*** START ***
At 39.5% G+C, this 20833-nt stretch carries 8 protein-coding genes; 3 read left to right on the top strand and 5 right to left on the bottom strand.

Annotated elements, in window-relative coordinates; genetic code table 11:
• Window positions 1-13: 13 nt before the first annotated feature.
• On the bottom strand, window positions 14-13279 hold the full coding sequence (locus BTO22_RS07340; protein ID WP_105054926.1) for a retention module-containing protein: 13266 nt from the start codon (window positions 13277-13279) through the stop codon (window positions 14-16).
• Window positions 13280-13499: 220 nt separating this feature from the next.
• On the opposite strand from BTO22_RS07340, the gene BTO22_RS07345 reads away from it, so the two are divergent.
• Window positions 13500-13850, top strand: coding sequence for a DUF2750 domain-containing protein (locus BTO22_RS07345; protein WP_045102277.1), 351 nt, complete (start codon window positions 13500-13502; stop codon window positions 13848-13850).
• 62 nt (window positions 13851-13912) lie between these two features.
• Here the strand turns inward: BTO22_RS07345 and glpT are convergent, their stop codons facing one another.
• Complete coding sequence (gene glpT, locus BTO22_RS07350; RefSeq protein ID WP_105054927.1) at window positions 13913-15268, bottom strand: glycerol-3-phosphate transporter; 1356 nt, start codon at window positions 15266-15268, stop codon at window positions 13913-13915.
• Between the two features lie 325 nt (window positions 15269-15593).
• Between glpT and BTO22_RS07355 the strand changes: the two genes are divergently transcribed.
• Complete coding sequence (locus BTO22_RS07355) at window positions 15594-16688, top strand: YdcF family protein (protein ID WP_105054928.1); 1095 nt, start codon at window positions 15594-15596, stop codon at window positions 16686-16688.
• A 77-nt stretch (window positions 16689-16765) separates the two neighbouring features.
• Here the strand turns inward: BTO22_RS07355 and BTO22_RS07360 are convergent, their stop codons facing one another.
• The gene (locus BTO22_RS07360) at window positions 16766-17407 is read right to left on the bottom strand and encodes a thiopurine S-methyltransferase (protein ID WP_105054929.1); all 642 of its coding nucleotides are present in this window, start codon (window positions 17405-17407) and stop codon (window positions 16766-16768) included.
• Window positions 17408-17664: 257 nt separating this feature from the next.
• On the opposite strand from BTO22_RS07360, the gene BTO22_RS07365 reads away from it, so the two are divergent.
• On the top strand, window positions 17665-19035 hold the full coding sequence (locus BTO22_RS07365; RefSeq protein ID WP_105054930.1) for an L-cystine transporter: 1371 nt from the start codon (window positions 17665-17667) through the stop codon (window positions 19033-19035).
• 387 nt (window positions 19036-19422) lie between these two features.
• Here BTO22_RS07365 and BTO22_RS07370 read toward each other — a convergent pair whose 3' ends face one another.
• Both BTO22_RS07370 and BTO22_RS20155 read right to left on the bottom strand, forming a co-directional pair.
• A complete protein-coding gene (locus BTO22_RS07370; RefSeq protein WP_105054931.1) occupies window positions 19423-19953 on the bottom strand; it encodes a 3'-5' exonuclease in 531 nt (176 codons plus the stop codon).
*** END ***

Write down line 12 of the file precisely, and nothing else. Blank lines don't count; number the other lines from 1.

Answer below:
• Between glpT and BTO22_RS07355 the strand changes: the two genes are divergently transcribed.